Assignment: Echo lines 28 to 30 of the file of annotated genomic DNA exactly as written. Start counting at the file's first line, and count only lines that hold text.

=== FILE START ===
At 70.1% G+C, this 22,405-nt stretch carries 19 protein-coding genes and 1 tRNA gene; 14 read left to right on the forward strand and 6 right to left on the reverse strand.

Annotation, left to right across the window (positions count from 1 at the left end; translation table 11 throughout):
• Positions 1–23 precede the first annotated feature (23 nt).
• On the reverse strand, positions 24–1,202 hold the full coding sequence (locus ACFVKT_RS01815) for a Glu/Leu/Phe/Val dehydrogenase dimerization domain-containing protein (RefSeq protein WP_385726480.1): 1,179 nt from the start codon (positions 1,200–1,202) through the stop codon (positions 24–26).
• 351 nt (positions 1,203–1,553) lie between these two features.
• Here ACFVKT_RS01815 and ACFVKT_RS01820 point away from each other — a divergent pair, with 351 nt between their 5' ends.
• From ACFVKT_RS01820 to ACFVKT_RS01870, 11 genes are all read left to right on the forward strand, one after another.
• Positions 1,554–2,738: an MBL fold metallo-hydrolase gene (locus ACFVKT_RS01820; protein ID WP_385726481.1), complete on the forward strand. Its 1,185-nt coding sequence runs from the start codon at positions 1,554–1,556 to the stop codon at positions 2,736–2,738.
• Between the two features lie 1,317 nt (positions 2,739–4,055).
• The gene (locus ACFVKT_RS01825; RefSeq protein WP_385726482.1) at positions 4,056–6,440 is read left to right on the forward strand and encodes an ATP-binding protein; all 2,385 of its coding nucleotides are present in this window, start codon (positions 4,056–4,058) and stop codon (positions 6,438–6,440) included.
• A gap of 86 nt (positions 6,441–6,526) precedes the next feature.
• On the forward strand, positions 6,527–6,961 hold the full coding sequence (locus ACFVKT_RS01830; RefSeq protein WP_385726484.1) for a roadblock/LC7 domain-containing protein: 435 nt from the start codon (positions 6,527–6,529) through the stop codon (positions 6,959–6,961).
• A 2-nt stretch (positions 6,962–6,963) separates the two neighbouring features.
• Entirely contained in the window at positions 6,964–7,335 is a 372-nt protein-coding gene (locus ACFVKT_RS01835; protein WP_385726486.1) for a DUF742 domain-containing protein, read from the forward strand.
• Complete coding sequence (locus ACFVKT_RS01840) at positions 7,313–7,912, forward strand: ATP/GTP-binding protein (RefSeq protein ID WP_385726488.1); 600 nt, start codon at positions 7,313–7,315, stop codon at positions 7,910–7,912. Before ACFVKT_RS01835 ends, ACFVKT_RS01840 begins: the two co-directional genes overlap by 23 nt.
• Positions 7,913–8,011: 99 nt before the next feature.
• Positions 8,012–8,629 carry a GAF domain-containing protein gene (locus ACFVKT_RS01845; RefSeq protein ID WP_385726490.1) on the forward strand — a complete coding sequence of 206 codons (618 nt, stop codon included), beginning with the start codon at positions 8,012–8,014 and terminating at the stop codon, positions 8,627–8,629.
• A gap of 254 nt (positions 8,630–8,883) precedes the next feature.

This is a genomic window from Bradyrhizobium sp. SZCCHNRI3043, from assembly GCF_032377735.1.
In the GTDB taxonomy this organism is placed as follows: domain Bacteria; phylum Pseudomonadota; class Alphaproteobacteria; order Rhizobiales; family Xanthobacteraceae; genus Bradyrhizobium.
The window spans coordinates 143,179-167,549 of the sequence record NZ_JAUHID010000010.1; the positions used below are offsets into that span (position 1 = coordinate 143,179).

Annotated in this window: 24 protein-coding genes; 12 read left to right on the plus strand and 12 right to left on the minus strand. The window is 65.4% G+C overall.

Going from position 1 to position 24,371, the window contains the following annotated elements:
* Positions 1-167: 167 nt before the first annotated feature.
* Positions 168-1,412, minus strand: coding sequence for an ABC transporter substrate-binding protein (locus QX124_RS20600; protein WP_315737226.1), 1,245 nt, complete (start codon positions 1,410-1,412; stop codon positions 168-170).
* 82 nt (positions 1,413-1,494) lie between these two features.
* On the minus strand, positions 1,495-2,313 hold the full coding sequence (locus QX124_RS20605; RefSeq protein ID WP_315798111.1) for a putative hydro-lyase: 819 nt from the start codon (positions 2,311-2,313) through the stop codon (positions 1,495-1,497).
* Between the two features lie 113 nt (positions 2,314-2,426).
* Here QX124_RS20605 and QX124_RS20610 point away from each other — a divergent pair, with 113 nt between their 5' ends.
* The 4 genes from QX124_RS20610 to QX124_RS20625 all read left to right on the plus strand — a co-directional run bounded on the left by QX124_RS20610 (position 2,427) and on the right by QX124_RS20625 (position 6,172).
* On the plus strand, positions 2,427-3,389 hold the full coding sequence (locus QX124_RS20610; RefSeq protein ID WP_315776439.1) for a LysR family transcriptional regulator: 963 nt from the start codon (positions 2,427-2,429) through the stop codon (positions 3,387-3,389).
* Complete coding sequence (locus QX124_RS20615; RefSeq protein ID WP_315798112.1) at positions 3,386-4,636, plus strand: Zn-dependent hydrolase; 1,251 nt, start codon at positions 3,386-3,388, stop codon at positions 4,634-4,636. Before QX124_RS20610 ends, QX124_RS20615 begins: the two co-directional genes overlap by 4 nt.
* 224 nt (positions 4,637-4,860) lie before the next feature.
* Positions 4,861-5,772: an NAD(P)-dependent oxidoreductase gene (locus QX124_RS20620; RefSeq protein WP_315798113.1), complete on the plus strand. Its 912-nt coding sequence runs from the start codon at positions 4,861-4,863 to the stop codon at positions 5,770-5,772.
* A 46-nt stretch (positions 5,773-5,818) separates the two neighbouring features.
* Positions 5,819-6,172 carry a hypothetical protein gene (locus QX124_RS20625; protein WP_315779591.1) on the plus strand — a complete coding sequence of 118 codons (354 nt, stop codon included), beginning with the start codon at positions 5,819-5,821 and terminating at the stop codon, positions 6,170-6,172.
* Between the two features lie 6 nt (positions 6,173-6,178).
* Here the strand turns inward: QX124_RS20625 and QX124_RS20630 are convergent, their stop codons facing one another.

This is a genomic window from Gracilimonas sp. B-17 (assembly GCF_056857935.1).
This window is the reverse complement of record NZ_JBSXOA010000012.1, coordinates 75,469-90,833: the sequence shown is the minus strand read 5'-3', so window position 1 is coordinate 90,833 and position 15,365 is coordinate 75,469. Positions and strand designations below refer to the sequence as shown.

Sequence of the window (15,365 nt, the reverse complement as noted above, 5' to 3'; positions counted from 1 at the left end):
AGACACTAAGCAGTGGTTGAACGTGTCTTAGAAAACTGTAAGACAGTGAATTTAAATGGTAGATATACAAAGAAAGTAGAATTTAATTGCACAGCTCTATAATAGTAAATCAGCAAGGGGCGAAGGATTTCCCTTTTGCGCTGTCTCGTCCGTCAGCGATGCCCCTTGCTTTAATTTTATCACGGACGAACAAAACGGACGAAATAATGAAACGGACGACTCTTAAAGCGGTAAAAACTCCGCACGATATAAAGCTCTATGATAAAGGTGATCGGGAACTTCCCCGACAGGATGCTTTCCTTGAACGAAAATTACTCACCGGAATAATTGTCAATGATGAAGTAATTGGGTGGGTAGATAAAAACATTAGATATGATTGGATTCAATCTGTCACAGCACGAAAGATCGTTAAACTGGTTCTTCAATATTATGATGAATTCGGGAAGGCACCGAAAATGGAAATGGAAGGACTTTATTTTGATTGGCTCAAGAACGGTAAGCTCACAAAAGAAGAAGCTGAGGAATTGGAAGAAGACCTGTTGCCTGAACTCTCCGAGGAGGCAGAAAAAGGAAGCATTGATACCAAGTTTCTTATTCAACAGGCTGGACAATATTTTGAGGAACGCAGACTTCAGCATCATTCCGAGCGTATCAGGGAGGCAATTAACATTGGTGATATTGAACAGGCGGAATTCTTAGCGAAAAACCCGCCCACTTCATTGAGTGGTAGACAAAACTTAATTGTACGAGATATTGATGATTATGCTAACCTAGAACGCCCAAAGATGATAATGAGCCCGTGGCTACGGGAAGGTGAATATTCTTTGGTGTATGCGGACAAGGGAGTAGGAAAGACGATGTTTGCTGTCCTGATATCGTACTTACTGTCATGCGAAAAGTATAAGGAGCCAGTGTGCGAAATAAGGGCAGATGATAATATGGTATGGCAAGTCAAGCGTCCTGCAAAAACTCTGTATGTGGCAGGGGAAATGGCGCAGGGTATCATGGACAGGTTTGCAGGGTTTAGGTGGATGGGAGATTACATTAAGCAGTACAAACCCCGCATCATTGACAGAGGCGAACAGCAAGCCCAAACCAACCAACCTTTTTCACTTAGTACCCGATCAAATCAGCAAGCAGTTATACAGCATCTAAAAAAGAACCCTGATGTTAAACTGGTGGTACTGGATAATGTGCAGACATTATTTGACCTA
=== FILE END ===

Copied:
* Between the two features lie 113 nt (positions 2,314-2,426).
* Here QX124_RS20605 and QX124_RS20610 point away from each other — a divergent pair, with 113 nt between their 5' ends.
* The 4 genes from QX124_RS20610 to QX124_RS20625 all read left to right on the plus strand — a co-directional run bounded on the left by QX124_RS20610 (position 2,427) and on the right by QX124_RS20625 (position 6,172).